The news comes amid a raft of positive announcements made around HIV research during the Conference on Retroviruses and Opportunistic Infections (CROI) in Boston last week.
The Partner study looked at 282 serodiscordant gay male couples (where one partner is HIV-positive and one is HIV-negative) where the HIV-positive man was on effective antiretroviral treatment with an undetectable viral load and the couple were having unprotected anal sex. The study reported no HIV transmissions in these couples over the course of a year.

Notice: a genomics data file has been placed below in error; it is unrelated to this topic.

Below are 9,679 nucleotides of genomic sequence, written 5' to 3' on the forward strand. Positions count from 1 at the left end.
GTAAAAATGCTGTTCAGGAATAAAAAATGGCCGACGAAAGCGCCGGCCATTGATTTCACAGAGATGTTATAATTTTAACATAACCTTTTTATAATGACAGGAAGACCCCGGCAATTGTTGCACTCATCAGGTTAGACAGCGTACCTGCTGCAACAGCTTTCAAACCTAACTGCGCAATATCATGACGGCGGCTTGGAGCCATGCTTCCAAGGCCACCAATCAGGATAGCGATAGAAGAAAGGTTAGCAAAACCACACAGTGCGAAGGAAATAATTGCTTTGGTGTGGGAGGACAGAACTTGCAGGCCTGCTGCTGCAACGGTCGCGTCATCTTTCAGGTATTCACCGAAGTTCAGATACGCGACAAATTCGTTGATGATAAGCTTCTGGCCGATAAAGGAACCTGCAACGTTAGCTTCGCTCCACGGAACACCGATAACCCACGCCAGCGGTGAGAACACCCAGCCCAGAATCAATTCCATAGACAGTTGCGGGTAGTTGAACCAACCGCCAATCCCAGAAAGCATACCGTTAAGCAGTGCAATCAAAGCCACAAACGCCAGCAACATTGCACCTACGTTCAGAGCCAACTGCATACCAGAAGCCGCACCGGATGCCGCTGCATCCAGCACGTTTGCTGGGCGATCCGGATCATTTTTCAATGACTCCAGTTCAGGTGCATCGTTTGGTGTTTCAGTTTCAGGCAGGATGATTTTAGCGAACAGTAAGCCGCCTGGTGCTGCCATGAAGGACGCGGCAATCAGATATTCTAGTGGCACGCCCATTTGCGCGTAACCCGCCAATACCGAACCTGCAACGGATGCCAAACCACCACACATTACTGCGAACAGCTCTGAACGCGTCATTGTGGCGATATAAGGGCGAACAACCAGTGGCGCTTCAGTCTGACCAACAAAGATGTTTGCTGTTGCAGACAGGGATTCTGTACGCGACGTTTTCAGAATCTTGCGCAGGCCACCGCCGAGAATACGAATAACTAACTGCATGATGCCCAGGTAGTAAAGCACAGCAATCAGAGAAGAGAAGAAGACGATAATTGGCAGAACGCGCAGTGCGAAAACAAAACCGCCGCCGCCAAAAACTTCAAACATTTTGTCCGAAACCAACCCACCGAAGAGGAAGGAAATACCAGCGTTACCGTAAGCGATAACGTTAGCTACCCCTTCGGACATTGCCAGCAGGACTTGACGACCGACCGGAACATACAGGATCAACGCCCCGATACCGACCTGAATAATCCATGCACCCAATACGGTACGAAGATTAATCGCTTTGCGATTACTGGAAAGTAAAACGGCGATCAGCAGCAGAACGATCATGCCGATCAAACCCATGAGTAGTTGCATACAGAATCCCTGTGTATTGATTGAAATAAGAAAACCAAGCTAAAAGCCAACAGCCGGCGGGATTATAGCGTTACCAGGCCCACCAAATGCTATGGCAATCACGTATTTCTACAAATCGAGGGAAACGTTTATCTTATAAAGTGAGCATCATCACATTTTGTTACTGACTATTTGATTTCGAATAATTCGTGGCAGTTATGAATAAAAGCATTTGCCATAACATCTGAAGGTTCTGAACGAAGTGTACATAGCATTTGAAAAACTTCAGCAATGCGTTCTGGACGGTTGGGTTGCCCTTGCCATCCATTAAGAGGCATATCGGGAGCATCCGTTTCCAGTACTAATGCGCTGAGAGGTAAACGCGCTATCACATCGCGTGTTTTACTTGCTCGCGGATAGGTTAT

These results provide encouraging evidence for the “treatment as prevention” approach to HIV, which focuses on encouraging early diagnosis and treatment of HIV as a way to reduce new infections. People living with HIV on effective treatment and with a low viral load have a significantly reduced chance of passing the virus on, and increased testing and early diagnosis can lead to changes in sexual behaviour to further reduce that chance.